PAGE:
Required Reading is DoomRocket’s love chest, opened twice monthly to champion a book that we adore. This week Arpad recommends Lisa Hanawalt’s ‘Coyote Doggirl’ HC, out now from Drawn & Quarterly.

Required Reading: 'Coyote Doggirl'
Cover to ‘Coyote Doggirl’ HC. Art: Lisa Hanawalt/Drawn & Quarterly

by Arpad Okay. Draw what you love. Draw horses. Draw wildflowers and sagebrush. Sling your few possessions over a tree branch after the sun sets. If this is where your heart lingers, the badlands, the campsite, your fingers running through mane, the stories that belong here come flowing through you, too. Self-reliance, love for the untouched earth, solitude, strength. All of this is the river, it is adventure, and it is Lisa Hanawalt.

It’s Coyote Doggirl. A story about a girl on the lam who finds peace out in the big sky country. Bad dog rustlers on one side of the mountains and wolf tribes on the other. Here’s the twist, the romance: she loves it out here. No lonesome cowpoke, our Doggirl is sleeping under stars and telling us/herself exactly why it is the only way for her to be.

Coyote Doggirl’s charm is bold and frank and in your face, joyously absurd and yet equally rooted in real, personal experience. Yet some story beats fall reserved, quiet to match the silence of the wild, crackling-with-desert life that’s hidden from the naked eye. This story, away from urban ennui and edible dada, feels like a side of Hanawalt not everyone gets to see, a secret. The solemn still of reverence.

But! If you have ever wondered if a horse would kick an eagle’s ass, this book shares your concern. There’s a pleasure saddle for those brave enough to use it. Bet your ass there’s a high quality pony roll-call. Lists and instructions, and sometimes things get trippy (losing blood will do that). Tableaux and dreams. Goofy and serious and sly. Coyote Doggirl is rich and spare as rustic cooking.

It’s pen on ink in a beautifully old school, indie way. I’d love to see the black and white pages for this magic. That said, Hanawalt employs beautiful watercolors. You could not ask for a more perfect seal to cap the look, one foot in the zine world, the other buried in a history book. Hanawalt’s style isn’t to blend but to have colors run up and over each other. Blotted violet and indigo clouds withhold their cool from the sand and gold of the scrub. Coyote Doggirl, feathered with arrows, clings to the neck of her horse (“Red”), and both become a fruit punch and berry wash on an otherwise clear page.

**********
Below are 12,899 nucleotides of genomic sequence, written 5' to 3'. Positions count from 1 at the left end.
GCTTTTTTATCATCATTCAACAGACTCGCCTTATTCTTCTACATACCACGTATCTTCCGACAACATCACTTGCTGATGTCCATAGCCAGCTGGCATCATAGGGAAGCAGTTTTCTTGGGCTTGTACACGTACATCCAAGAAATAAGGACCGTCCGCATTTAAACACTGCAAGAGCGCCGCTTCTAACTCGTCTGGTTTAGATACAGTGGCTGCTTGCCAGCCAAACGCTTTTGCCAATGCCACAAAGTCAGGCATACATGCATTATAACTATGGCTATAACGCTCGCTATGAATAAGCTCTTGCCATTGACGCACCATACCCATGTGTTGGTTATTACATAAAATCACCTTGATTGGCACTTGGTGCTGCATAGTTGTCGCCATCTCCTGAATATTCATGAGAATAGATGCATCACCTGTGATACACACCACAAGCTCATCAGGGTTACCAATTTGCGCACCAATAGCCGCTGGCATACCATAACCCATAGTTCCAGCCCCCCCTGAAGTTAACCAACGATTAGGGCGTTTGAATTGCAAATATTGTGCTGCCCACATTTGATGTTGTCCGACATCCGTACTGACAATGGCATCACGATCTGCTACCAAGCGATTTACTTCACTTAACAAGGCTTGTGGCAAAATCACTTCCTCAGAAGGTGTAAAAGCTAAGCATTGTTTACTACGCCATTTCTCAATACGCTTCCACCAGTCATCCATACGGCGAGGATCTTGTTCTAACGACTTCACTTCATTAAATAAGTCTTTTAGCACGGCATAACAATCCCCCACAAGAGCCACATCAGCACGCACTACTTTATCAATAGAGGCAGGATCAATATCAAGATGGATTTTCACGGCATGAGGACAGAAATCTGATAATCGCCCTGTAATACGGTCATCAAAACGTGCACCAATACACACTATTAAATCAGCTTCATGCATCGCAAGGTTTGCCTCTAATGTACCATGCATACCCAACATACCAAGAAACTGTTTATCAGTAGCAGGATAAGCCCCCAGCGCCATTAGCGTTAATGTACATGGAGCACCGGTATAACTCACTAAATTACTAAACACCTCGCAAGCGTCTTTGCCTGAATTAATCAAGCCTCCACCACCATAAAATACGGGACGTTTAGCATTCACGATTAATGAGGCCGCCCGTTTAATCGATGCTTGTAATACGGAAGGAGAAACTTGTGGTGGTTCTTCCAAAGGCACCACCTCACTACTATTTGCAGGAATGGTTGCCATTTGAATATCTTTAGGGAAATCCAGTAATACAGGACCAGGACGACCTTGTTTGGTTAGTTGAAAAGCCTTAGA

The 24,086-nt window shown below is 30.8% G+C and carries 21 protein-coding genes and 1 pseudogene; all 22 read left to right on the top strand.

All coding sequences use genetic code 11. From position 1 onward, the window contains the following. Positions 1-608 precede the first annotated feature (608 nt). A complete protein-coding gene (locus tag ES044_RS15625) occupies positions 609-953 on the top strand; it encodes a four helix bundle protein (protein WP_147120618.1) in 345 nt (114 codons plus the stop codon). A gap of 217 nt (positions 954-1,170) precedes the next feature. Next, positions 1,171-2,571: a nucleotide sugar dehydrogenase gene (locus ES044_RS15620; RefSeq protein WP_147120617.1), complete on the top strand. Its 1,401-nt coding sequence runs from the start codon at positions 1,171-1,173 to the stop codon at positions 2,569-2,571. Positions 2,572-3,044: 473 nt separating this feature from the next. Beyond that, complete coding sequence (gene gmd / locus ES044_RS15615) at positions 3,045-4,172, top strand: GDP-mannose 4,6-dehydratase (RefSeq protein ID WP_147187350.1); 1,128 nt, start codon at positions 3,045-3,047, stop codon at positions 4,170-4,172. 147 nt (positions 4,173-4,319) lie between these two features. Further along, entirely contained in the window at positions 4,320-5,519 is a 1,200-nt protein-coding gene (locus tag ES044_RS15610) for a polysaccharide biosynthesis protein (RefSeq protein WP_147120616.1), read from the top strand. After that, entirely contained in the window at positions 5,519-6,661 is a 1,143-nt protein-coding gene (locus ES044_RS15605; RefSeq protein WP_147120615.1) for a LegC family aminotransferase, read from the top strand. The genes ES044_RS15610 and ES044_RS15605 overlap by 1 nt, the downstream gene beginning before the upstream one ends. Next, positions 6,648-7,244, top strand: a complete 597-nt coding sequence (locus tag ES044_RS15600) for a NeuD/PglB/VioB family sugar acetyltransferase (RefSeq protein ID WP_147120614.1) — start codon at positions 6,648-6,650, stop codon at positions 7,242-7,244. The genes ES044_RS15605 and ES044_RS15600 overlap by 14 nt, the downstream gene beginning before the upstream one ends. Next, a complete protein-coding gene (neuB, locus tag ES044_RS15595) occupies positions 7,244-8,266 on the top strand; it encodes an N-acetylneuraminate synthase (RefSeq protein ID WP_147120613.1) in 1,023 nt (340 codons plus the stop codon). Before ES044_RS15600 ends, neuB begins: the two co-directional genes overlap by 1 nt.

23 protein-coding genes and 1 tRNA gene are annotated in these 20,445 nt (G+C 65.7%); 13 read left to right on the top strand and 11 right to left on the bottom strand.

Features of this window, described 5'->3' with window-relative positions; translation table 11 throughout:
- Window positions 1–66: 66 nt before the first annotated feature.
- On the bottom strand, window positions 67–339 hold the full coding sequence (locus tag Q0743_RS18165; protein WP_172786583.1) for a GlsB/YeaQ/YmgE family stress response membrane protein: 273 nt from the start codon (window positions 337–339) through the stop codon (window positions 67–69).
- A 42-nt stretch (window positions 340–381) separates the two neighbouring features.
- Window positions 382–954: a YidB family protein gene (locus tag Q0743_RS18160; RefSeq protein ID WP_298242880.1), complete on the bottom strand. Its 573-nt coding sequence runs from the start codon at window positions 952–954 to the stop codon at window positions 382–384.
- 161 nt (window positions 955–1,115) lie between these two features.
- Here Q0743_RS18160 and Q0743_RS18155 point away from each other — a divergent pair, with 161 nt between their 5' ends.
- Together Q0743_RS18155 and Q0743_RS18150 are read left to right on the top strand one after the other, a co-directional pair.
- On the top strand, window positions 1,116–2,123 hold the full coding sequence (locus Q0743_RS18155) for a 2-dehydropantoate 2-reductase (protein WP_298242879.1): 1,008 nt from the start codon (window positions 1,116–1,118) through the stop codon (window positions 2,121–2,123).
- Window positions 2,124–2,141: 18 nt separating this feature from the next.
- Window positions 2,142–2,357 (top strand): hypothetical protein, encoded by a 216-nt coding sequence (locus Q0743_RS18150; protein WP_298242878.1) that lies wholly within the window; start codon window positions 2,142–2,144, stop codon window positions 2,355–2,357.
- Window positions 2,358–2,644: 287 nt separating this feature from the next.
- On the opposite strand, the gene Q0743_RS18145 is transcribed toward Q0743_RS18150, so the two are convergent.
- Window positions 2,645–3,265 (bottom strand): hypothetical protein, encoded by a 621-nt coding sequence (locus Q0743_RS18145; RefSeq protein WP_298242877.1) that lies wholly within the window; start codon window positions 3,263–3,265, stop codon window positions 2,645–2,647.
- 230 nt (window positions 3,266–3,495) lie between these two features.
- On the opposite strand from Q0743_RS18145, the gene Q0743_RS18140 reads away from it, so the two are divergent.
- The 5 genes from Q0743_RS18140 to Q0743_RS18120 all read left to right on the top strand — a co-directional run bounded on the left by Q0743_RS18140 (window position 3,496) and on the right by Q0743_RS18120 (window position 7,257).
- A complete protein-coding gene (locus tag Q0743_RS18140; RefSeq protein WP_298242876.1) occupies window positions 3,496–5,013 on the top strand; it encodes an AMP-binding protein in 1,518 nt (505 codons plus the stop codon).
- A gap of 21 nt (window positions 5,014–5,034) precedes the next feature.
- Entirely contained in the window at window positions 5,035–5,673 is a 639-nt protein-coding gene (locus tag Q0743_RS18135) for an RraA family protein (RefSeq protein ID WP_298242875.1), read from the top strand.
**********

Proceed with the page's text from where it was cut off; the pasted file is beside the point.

Hanawalt’s minimal linework rings clear and bright with time invested before nib touched page: patience and practice on developing and perfecting a style. The wordless passages in this book are perfect. Hanawalt finds a way to tap into a life whose voice is silence. Each flower and feat of equestrian vaulting a photograph, and each scene, every detail, hung in space just-so, making Coyote Doggirl more like wandering through a dream than reading a story.

This is the wild notebook of the girl who dreamed Coyote Doggirl. Does she talk to her horse, or us? The answer is neither and both, as the Doggirl speaks to clarify her thoughts to herself, she knowingly speaks to us. She is brusque and perceptive. Unvarnished.

The voice relating Coyote Doggirl to the reader shifts from inner monologue to breaking the fourth wall without being cheeky. The book is full of (fan-freaking-tastic) lists. There is no defining narrative voice, and the characters sometimes know they’re being read because Coyote Doggirl is a comic and goes anywhere a comic can go.

Hanawalt’s dialogue is timeless if not contemporary, which makes for some surprising moments of shared experience. It’s weird to feel “I’ve sure been there” when reading about roughneck posses and hunting deer in the mountains. I guess saloons have been full of creeps since they started building ‘em. So the mood isn’t period piece, it’s buddies bullshitting, and it works.

Coyote Doggirl is a series of encyclopedia bookplates on badlands mescaline. Capturing the spirit of the frontier for academic purposes. Head of canine, body of woman, tail, tall, barefoot, armed, frosting pink. Folk art, but where the girl rides on her back, facing the wrong way, flying two birds to the world at large, searching for home.

Drawn & Quarterly / $24.95

Written by Lisa Hanawalt.

Illustrated by Lisa Hanawalt.

Lettered by Lisa Hanawalt.

Enjoy this 3-page preview of ‘Coyote Doggirl’, courtesy of Drawn & Quarterly!

More Required Reading…

‘Mirror: The Nest’ concludes a sprawling epic of violence and passion and ascension

‘Die, Vol. 1: Fantasy Heartbreaker’ a Romantic idyll of dark deeds and unbroken bonds

‘Twice Fated, Thrice Tried’ a mix of magic and inner DIY strength